I suppose this doesn't really matter, I'm just curious.

If the difference between dictionary and lookup is one is one-to-one and the other one-to-many, wouldn't dictionary by a more specific/derived version of the other?

A lookup is a collection of key/value pairs where the key can be repeated. A dictionary is a collection of key/value pairs where the key cannot be repeated.

Why couldn't IDictionary implement ILookup?


I suspect this is mainly because the intention is different.

ILookup<T,U> is designed specifically to work with a collection of values. IDictionary<T,U> is intended to work with a single value (that could, of course, be a collection).

While you could, of course, have IDictionary<T,U> implementations implement this via returning an IEnumerable<U> with a single value, this would be confusing, especially if your "U" is a collection itself (ie: List<int>). In that case, would ILookup<T,U>.Item return an IEnumerable<List<int>>, or should it do some type of check for an IEnumerable<T> value type, and then "flatten" it? Either way, it'd look confusing, and add questionable value.

  • It's not just "intent" that is different. A Dictionary is one value per key. An ILookup is one-or-many values per key. Also, an ILookup can only be created by a LINQ query, and is immutable; you can't add more keys or values later. (At least, as of 3.5, that was true; don't know about 4.0.) – Cylon Cat Feb 24 '11 at 2:00
  • @Cylon: ILookup is an interface - you can implement your own version of it that was not immutable, if you so choose. As I mentioned, you could force Dictionary<T,U> to implement ILookup<T,U>, but it would be confusing if you did. – Reed Copsey Feb 24 '11 at 2:04

Interfaces IDictionary<T,U> and ILookup<T,U> both inherit IEnumerable. If an IDictionary<T,U> is cast to IEnumerable and GetEnumerator() is called on it, the resulting enumerator should return instances of KeyValuePair<T,U>. If an ILookup<T,U> is cast to IEnumerable and GetEnumerator() is called upon it, the resulting enumerator should return instances of IGrouping<T,U>. If the KeyValuePair<T,U> struct were modified to implement IGrouping<T,U> that might be workable, but hardly clean.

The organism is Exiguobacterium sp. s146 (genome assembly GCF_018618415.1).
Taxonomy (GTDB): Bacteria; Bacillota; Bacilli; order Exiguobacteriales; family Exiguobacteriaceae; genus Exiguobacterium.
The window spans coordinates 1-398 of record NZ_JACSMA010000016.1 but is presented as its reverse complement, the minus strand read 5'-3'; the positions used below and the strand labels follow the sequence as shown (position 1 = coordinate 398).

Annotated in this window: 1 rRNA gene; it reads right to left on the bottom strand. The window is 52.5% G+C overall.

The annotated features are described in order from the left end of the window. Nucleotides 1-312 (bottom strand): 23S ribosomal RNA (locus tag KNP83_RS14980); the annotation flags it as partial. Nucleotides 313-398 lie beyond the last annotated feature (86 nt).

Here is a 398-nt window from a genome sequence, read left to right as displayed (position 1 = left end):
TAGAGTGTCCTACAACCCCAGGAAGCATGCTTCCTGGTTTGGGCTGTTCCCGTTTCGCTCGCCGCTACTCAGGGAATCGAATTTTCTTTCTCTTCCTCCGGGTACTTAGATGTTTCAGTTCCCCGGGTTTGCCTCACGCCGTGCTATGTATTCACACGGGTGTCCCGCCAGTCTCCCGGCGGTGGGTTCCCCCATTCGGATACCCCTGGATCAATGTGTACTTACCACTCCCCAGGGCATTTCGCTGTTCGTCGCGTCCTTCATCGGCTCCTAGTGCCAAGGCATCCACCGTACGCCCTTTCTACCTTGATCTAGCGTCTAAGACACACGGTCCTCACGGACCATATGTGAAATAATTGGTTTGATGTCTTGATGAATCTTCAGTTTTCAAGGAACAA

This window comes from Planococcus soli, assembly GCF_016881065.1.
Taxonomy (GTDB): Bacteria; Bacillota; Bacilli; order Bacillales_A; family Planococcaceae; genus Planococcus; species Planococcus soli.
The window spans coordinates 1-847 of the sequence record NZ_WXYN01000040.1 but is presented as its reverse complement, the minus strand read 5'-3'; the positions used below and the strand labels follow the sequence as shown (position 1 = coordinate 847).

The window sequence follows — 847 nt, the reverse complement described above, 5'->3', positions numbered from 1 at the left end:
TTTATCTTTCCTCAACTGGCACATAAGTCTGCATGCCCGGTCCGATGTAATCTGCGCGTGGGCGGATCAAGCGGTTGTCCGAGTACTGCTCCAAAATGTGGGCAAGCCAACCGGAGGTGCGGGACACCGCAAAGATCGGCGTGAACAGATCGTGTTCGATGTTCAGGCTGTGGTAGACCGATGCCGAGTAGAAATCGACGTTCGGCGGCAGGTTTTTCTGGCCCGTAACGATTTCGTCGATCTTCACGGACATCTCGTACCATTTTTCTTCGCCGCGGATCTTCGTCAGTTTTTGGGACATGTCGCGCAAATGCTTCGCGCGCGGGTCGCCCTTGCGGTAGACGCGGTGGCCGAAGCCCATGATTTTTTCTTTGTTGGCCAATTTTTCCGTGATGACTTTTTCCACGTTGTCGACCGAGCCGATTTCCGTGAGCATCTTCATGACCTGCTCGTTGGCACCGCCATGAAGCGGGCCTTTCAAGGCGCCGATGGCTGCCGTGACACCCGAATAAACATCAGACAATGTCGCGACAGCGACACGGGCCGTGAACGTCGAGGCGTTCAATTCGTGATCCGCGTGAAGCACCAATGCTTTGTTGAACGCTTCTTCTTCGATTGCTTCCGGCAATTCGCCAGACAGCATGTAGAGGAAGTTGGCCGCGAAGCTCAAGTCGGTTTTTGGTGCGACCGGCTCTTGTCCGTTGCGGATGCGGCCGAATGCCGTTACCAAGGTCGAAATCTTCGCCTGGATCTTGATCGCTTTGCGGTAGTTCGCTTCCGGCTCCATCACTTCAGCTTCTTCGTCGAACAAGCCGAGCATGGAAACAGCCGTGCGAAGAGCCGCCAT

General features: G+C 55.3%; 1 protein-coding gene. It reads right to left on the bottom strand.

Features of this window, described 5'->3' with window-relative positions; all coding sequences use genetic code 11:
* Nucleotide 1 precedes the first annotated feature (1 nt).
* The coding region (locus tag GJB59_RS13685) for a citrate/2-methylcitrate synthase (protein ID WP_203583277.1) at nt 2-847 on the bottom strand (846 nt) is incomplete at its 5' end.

I suspect it's because the IDictionary'2 interface came out long before ILookup'2 did. Going back and modifying is unnecessary. Concrete implementations can use ILookup'2. I don't see what would be gained by modifying an interface people have been using for years.

  • I think you could also flip your statement around. I don't see what would be harmed by modifying the interface. Yes, ILookup is newer, but that doesn't it mean it doesn't describe what IDictionary is doing. Just because you and I don't see what could be gained doesn't mean it wouldn't help someone out there, it just means we can't personally see how. – Josh Feb 25 '11 at 16:32
  • 1
    What could happen if people modified the behavior of an existing and popular interface? Oh, why no harm would come out of that..... – surfasb Jun 21 '11 at 22:58

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